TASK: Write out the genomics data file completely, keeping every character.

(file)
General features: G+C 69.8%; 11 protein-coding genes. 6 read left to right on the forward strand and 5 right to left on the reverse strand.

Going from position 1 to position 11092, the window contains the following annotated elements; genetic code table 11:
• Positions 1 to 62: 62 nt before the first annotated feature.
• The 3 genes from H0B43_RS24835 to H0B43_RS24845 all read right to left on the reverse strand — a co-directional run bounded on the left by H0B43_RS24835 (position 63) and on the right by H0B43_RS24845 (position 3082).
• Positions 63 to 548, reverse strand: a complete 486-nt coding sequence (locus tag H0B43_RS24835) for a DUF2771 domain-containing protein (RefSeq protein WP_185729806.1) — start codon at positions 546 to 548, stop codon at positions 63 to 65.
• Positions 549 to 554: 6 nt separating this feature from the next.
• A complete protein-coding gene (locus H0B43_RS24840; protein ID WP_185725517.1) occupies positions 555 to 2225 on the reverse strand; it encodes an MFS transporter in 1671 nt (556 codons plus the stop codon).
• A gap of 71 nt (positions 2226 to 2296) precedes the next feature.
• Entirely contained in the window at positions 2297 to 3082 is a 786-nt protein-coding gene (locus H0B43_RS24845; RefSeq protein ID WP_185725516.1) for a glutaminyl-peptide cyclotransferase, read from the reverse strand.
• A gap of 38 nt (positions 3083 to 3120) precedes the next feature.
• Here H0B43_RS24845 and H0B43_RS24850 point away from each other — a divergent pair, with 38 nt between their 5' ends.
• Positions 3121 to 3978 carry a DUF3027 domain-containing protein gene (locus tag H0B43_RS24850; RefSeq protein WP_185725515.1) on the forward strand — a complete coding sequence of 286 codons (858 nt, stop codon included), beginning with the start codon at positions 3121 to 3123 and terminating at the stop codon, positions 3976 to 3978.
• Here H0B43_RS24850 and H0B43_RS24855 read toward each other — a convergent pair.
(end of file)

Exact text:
General features: G+C 69.8%; 11 protein-coding genes. 6 read left to right on the forward strand and 5 right to left on the reverse strand.

Going from position 1 to position 11092, the window contains the following annotated elements; genetic code table 11:
• Positions 1 to 62: 62 nt before the first annotated feature.
• The 3 genes from H0B43_RS24835 to H0B43_RS24845 all read right to left on the reverse strand — a co-directional run bounded on the left by H0B43_RS24835 (position 63) and on the right by H0B43_RS24845 (position 3082).
• Positions 63 to 548, reverse strand: a complete 486-nt coding sequence (locus tag H0B43_RS24835) for a DUF2771 domain-containing protein (RefSeq protein WP_185729806.1) — start codon at positions 546 to 548, stop codon at positions 63 to 65.
• Positions 549 to 554: 6 nt separating this feature from the next.
• A complete protein-coding gene (locus H0B43_RS24840; protein ID WP_185725517.1) occupies positions 555 to 2225 on the reverse strand; it encodes an MFS transporter in 1671 nt (556 codons plus the stop codon).
• A gap of 71 nt (positions 2226 to 2296) precedes the next feature.
• Entirely contained in the window at positions 2297 to 3082 is a 786-nt protein-coding gene (locus H0B43_RS24845; RefSeq protein ID WP_185725516.1) for a glutaminyl-peptide cyclotransferase, read from the reverse strand.
• A gap of 38 nt (positions 3083 to 3120) precedes the next feature.
• Here H0B43_RS24845 and H0B43_RS24850 point away from each other — a divergent pair, with 38 nt between their 5' ends.
• Positions 3121 to 3978 carry a DUF3027 domain-containing protein gene (locus tag H0B43_RS24850; RefSeq protein WP_185725515.1) on the forward strand — a complete coding sequence of 286 codons (858 nt, stop codon included), beginning with the start codon at positions 3121 to 3123 and terminating at the stop codon, positions 3976 to 3978.
• Here H0B43_RS24850 and H0B43_RS24855 read toward each other — a convergent pair.